Signs of Anecdotage

I remember when we were kids, we used to get gifts of fruitcake from well-meaning older ladies in our church. I think that’s where I first learned how to lie. If my little brother and I didn’t praise the weaponized loaf of glazed, syrupy candied fruit studded with rotten walnuts, we caught hell from Mom. Lying gets a bad name, I know. But if you don’t learn this essential social skill early in life, you end up with a sore backside from the paddle in the corner of the family room. Ironically, the paddle was a repurposed paddle ball toy we got for Christmas—which was always the time the old ladies from church would gift us with fruitcakes from outer space, obviously via wormhole vortex.

Speaking of friends, we occasionally had dinner with an older couple, RellaMae and Ray, who owned a gargantuan mongrel dog, part bull mastiff and part mastodon. His name was Moose. When he was tied to a post out in the back yard, he spent a lot of his time barking and snarling at anything living that passed by, especially the paperboy. On the other hand, he played like a puppy with me and my brother. At the dinner table, he would lay his head on my knee, mournfully staring at every forkful and leaving a pond of drool on my pants.

RellaMae was tickled to death with her old Chrysler which had a push-button transmission. I bet you thought that was a modern invention. I know next to nothing about cars, but Chrysler made some of these in the 1950s and 1960s. We went for a drive in it and I half-expected it to fly. It was pink, if I recall correctly. Ray was a cab driver with bad heart disease who chewed on but did not smoke cigars the size and consistency of Black Angus bull turds. The cab dispatcher where he worked had a singular talent. The phone was always busy but because she was the only dispatcher, she had to make her bathroom breaks very speedy. The legend was that she could be in and out in less than a minute.

The push-button Chrysler reminds me of a car my wife and I owned for a while sometime in the 1980s to 1990s which talked to you. I believe it was a New Yorker. It said things like “A door is ajar” which everyone made jokes about (When is a door not a door? When it’s ajar). Har! That chatty car got me across Iowa, Missouri, Illinois, Michigan, Indiana, and Ohio when I was interviewing for residency. I got stranded along with a lot of other motorists at a rest stop on the way back from Ohio because of a snowstorm. That was brief, uneventful, and we were on our way after the plows went through in a couple of hours.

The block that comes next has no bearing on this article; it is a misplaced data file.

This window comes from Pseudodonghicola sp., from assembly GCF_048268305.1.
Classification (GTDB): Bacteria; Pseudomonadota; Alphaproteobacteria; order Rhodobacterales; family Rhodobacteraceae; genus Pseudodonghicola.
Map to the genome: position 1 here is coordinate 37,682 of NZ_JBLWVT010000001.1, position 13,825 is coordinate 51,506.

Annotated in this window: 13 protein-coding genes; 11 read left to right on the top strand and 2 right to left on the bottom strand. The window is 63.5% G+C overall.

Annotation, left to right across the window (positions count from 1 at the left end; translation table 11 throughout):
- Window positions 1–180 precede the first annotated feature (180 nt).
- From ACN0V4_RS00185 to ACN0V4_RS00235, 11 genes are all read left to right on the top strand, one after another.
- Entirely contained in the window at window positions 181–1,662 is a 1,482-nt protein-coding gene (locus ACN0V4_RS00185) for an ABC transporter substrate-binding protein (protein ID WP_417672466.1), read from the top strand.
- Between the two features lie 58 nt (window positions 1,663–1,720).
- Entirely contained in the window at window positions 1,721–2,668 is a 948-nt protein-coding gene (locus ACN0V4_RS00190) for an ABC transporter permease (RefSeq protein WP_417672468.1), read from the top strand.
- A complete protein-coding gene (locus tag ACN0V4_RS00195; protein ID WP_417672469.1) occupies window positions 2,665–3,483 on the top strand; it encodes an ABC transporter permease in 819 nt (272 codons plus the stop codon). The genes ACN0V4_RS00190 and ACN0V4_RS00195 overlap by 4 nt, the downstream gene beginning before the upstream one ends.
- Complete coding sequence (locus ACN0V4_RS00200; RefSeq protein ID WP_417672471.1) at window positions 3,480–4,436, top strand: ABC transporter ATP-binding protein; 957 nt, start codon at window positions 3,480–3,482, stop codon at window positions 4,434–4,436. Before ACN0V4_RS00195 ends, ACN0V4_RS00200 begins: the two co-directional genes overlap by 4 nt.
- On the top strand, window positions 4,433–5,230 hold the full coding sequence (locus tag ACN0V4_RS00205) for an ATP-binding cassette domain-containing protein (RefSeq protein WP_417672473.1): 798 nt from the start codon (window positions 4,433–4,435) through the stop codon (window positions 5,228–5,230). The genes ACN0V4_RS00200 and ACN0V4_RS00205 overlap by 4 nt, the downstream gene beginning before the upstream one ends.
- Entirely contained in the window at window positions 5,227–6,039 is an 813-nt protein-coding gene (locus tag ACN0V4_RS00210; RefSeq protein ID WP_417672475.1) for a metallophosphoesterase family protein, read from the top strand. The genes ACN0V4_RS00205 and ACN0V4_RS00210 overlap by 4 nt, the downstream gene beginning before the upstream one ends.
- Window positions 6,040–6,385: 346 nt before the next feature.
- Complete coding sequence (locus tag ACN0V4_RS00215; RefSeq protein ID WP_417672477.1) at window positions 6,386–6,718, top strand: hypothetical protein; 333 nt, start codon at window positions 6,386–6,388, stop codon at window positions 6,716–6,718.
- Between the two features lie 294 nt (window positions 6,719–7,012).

But that does remind me of another time I got stranded in Wyoming on my way back home from college in Texas. I traveled by bus back in those days and me and my fellow passengers were stuck in a hole in the wall sandwich and gift shop at the bus depot. A couple of us sat at one of the tables and were entertained by what sounded like tall tales from a couple of local guys bragging about their criminal exploits. One of them finally pushed up his sleeve, exposing his arm which was covered with about a half dozen or so wristwatches—which he hinted were stolen and he was trying to sell.

You can tell when somebody is in his anecdotage. Anybody out there with a story?

Snow Today

It’s snowing today, starting this afternoon. It’s not a blizzard. It comes down slowly and peacefully. Occasionally I see people and their kids and dogs out walking in it, likely grateful for the fresh air. It’s hard to be stuck indoors, self-isolating because of the COVID-19 epidemic. We play cribbage.

Sena tried the grocery pickup thing in order to avoid crowds. She ordered yesterday and picked up this afternoon. For the most part, the shoppers did OK. We noticed that as she was ordering, items would be sold out even before and sometimes after (we found out later) the ordering was done.

But we were able to get toilet paper.

This epidemic changes your life in many ways. I’m in the latter stage of phased retirement and I’ll go back on the consultation-liaison psychiatry service in April. I expect it to be busy, but I’ll likely not do as many face-to-face interviews, depending on the situations in the emergency room and the general hospital.